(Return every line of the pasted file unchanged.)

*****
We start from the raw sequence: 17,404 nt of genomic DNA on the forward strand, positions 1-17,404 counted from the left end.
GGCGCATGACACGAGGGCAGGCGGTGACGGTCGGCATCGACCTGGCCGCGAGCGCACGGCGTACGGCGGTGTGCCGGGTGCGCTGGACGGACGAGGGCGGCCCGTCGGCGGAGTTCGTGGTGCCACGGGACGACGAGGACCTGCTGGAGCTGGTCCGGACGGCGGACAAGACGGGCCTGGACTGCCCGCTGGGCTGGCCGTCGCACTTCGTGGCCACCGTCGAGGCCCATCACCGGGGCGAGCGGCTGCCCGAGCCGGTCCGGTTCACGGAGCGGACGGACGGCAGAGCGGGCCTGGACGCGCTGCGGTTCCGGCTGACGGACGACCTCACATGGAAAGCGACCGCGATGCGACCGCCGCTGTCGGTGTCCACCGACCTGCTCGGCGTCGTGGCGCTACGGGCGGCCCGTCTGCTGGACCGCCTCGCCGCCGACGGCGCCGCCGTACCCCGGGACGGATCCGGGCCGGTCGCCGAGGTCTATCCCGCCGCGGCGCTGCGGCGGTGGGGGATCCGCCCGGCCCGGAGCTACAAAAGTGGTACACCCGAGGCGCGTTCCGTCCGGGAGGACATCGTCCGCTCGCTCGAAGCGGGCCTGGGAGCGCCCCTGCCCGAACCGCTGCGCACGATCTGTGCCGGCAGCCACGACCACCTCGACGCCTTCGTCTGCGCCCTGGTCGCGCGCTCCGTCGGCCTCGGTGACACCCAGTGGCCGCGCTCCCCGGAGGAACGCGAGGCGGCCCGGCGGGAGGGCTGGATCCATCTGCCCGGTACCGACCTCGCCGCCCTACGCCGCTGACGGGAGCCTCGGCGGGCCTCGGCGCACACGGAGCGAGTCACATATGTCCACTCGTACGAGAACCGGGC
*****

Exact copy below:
We start from the raw sequence: 17,404 nt of genomic DNA on the forward strand, positions 1-17,404 counted from the left end.
GGCGCATGACACGAGGGCAGGCGGTGACGGTCGGCATCGACCTGGCCGCGAGCGCACGGCGTACGGCGGTGTGCCGGGTGCGCTGGACGGACGAGGGCGGCCCGTCGGCGGAGTTCGTGGTGCCACGGGACGACGAGGACCTGCTGGAGCTGGTCCGGACGGCGGACAAGACGGGCCTGGACTGCCCGCTGGGCTGGCCGTCGCACTTCGTGGCCACCGTCGAGGCCCATCACCGGGGCGAGCGGCTGCCCGAGCCGGTCCGGTTCACGGAGCGGACGGACGGCAGAGCGGGCCTGGACGCGCTGCGGTTCCGGCTGACGGACGACCTCACATGGAAAGCGACCGCGATGCGACCGCCGCTGTCGGTGTCCACCGACCTGCTCGGCGTCGTGGCGCTACGGGCGGCCCGTCTGCTGGACCGCCTCGCCGCCGACGGCGCCGCCGTACCCCGGGACGGATCCGGGCCGGTCGCCGAGGTCTATCCCGCCGCGGCGCTGCGGCGGTGGGGGATCCGCCCGGCCCGGAGCTACAAAAGTGGTACACCCGAGGCGCGTTCCGTCCGGGAGGACATCGTCCGCTCGCTCGAAGCGGGCCTGGGAGCGCCCCTGCCCGAACCGCTGCGCACGATCTGTGCCGGCAGCCACGACCACCTCGACGCCTTCGTCTGCGCCCTGGTCGCGCGCTCCGTCGGCCTCGGTGACACCCAGTGGCCGCGCTCCCCGGAGGAACGCGAGGCGGCCCGGCGGGAGGGCTGGATCCATCTGCCCGGTACCGACCTCGCCGCCCTACGCCGCTGACGGGAGCCTCGGCGGGCCTCGGCGCACACGGAGCGAGTCACATATGTCCACTCGTACGAGAACCGGGC